What if there is more than one video clip in the song?


            An offset is essentially the way my "other DAW" software does it. In MOTU DP, you set the start frame of the video. I personally don't work with more than one video per session. I think that app is more for people creating collages and slide shows, etc. Thus, an offset would be great for me, but may not be good enough for the other user types you mention.

            Do you only care about the time ruler in the arrangement, or also about the one in the clip view?


            Only supporting it in the arrangement would be acceptable to me.


            Please note that support for video composition is a "nice to have" in my opinion. Composers for video have LOTS of software anyways. For me, I can still use Live for video even if you do nothing else to support it. What your current support level means is that Live becomes a starting point for creating grooves, etc., but that the project has to go into a different sequencer before it is done. That is acceptable.

            Comment


            • #66
              Thanks for getting back with me on this stuff.

              function inside of arrangement view. If I'm understanding your wish correctly, I believe that the wish for master clips in Session view may help fulfill this particular wish. That wish is pretty high on our list


              I'm not familiar with the master function inside arrangement view but yeah, I think session master clip would do it based on your description of the master function.

              Comment


              • #67
                Hello. Thanks for the responses. Please see my comments below....

                Stefan says thanks
                David Cross
                Public Media Coordinator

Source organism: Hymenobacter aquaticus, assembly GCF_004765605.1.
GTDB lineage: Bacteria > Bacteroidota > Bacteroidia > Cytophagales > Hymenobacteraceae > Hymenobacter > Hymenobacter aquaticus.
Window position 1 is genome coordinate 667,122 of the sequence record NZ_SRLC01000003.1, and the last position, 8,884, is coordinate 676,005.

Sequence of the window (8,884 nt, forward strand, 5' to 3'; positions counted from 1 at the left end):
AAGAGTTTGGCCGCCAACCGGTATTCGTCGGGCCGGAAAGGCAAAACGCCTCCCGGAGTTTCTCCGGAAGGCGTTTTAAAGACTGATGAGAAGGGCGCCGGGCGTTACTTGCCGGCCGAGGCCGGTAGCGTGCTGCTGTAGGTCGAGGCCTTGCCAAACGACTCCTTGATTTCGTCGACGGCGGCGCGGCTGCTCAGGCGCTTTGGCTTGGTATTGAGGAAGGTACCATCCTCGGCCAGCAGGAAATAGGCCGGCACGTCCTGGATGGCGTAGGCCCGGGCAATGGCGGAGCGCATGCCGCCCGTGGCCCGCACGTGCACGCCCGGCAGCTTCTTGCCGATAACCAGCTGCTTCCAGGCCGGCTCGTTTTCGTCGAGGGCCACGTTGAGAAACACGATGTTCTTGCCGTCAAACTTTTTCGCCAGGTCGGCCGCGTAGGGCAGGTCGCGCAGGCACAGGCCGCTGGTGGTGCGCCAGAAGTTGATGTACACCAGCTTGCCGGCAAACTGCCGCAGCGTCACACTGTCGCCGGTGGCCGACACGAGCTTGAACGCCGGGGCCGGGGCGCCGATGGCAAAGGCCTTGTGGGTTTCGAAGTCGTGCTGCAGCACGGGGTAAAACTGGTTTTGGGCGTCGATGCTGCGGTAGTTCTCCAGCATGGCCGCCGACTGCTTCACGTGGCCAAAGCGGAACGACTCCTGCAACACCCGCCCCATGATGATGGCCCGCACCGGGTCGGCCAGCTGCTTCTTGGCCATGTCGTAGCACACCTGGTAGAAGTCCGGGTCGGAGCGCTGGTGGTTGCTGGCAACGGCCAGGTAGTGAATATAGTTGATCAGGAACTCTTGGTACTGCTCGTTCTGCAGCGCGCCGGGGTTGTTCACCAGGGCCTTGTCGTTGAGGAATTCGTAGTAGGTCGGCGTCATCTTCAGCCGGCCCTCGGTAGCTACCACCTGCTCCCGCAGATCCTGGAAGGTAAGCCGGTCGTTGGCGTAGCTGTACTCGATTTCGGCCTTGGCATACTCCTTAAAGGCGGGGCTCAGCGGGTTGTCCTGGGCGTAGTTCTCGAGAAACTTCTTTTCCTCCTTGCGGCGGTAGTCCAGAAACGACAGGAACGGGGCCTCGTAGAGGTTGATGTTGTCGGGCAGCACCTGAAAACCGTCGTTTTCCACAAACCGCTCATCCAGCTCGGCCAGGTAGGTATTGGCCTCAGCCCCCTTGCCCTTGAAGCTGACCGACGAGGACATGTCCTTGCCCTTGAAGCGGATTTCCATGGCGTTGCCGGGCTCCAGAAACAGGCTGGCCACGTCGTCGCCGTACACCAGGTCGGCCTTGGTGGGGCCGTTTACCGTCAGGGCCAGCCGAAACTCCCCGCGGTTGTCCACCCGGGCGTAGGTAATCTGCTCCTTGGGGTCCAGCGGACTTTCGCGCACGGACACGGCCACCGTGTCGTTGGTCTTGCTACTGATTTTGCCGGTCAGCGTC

Ableton Inc.

                cross@ableton.com

                Comment


                • #68
                  I am considering Mackie Tracktion for what looks to be a very simple and straightforward program for recording, that offers a lot at a great price. I am wondering what opinion people have on this software compared to Live.

                  It may make sense to have them both (because the performance aspect of Live doesn’t exist within Tracktion). But what about for just pure composing and recording – how do you think they compare?

                  Instead of taking someone else's word for it, I'd suggest you play around with each demo. Fortunately, Live and Tracktion both offer demo versions so you can find out for yourself what's best for you.

                  Tracktion Demo: http://www.mackie.com/products/tracktion2/index.html
                  Live Demo: http://www.ableton.com/demo
                  David Cross
                  Public Media Coordinator
                  Ableton Inc.

                  cross@ableton.com

                  Comment


                  • #69
                    So David, what do you think? Does overdubbing audio to clips make sense in light of the applications I described?

                    Comment


                    • #70
                      Overdub functionality for audio clips would be outstanding... but I just had a dream on a plane this morning of a Live device named 'Looper II' with punchpoint recording length, overdub mode, and undo functionality... If I can see the GUI, it must be prophecy...

                      Comment


                      • #71
                        So David, what do you think? Does overdubbing audio to clips make sense in light of the applications I described?
                        Hello,

                        I'm Amaury from Ableton - I am part of the specification team and I also am taking care our improvement list, so I thought I could add to David's help here.